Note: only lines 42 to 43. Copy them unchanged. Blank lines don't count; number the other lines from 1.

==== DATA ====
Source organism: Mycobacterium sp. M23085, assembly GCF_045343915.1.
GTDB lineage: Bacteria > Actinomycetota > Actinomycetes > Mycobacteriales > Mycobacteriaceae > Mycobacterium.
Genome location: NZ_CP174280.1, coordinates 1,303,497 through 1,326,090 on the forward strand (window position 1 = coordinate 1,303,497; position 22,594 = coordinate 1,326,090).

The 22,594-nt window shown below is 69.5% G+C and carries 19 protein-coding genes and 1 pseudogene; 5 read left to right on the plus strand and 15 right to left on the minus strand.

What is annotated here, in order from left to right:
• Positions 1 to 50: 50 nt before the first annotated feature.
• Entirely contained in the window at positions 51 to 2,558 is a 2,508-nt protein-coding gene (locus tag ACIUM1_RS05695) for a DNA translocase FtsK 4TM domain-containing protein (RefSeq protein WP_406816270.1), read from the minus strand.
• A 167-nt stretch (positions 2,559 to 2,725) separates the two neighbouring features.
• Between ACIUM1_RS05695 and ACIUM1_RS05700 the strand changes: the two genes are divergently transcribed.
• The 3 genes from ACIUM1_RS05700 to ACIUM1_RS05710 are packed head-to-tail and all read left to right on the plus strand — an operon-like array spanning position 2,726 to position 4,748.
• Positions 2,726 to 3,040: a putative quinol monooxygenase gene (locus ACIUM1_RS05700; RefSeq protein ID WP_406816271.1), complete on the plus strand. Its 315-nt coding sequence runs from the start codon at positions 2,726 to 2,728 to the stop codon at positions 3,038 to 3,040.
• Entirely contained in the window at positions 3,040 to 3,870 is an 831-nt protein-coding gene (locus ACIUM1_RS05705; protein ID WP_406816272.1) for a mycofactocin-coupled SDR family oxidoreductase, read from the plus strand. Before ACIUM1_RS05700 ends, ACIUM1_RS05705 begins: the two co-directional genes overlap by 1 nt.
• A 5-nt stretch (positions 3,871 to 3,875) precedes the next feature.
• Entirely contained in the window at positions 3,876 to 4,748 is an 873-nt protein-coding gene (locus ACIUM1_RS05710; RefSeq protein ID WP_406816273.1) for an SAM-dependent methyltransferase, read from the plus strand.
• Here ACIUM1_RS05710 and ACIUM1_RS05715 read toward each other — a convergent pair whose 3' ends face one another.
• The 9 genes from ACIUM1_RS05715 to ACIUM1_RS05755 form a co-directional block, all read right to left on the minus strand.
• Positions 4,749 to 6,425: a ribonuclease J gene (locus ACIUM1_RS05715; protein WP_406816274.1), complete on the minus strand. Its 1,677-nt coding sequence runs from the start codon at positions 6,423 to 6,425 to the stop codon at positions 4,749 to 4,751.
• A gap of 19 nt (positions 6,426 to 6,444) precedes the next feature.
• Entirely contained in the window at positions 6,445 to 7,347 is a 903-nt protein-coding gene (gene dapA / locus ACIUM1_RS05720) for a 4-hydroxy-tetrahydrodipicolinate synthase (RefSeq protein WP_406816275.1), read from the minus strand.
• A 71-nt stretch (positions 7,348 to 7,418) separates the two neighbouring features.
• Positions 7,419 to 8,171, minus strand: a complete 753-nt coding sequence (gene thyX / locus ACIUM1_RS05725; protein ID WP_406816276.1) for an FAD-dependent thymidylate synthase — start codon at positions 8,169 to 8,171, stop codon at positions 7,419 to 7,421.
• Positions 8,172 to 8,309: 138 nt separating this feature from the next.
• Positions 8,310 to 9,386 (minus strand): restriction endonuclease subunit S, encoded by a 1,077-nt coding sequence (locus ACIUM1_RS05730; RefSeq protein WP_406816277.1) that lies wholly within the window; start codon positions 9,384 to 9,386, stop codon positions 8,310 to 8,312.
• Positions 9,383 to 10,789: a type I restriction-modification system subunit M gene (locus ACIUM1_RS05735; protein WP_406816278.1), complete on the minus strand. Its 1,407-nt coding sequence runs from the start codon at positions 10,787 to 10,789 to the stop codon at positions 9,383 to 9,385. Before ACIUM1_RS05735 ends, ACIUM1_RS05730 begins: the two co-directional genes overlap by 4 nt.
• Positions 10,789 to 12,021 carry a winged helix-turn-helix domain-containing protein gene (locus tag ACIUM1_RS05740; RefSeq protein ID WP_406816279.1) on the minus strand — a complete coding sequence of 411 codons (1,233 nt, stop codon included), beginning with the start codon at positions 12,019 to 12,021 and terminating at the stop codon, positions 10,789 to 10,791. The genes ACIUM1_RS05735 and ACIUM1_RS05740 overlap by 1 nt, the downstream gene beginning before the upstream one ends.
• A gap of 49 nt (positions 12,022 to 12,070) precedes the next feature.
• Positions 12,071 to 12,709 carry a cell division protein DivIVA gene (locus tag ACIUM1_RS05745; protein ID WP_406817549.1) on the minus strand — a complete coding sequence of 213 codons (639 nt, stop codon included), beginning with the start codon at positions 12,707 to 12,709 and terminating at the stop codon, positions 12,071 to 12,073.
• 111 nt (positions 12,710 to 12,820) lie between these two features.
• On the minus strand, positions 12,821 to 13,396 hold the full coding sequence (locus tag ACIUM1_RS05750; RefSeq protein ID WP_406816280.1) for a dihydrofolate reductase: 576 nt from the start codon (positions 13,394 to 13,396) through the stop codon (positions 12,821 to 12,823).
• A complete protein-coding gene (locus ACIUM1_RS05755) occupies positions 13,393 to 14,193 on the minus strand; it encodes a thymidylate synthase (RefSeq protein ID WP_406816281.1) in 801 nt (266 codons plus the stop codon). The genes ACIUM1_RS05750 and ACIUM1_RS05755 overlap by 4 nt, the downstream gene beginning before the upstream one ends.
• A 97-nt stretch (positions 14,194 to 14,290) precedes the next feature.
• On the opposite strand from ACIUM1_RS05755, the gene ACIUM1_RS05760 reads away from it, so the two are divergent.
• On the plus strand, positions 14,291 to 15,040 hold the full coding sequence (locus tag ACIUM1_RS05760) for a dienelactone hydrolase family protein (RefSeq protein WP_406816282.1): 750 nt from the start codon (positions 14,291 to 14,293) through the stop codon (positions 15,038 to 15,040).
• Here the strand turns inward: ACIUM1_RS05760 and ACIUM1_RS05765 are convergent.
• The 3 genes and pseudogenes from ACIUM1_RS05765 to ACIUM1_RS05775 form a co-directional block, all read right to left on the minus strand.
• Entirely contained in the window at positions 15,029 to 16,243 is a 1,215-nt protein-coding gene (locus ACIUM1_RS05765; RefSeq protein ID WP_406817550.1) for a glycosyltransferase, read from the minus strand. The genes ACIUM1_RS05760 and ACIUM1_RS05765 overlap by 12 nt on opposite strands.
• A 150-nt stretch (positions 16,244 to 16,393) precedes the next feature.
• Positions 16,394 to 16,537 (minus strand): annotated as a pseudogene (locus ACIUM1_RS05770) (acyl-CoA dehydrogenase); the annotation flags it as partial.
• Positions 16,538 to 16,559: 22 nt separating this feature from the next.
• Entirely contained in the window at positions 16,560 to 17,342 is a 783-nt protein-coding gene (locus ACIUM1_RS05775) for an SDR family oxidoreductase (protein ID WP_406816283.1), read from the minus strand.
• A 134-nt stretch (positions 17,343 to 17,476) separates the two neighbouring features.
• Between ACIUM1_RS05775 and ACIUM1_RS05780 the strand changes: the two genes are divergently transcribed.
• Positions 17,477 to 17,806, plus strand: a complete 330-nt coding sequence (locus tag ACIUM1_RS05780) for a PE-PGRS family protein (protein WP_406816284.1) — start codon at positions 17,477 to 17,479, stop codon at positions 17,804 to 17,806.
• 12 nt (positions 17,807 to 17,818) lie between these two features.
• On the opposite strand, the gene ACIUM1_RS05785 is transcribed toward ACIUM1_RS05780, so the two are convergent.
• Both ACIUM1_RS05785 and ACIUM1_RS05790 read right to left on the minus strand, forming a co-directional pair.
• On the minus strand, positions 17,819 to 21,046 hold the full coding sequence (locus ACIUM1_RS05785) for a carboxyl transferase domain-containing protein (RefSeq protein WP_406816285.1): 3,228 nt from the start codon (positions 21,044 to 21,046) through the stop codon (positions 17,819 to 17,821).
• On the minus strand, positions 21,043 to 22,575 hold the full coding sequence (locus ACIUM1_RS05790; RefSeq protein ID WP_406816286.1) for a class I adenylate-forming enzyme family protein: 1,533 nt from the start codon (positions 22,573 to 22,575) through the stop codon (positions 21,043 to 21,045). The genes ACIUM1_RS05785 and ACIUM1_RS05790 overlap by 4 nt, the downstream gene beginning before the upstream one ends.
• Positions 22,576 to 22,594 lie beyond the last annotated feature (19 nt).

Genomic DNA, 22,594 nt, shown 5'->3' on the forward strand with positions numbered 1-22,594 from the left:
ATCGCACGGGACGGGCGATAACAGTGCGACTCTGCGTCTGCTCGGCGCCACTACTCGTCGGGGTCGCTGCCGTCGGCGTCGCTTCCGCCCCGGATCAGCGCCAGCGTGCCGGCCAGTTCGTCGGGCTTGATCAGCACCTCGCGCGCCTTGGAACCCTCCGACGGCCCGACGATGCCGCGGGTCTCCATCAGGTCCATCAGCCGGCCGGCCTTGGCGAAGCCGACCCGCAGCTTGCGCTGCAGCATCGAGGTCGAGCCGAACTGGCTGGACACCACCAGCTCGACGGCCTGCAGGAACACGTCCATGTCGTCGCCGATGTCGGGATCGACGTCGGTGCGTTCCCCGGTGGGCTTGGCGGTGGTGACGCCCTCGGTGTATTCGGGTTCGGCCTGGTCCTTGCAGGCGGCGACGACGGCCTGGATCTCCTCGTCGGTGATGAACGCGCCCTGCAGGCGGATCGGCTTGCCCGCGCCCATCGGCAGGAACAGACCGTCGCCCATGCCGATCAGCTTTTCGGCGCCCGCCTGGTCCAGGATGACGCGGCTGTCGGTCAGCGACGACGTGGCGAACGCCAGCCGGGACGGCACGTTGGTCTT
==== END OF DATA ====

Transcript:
• Between ACIUM1_RS05775 and ACIUM1_RS05780 the strand changes: the two genes are divergently transcribed.
• Positions 17,477 to 17,806, plus strand: a complete 330-nt coding sequence (locus tag ACIUM1_RS05780) for a PE-PGRS family protein (protein WP_406816284.1) — start codon at positions 17,477 to 17,479, stop codon at positions 17,804 to 17,806.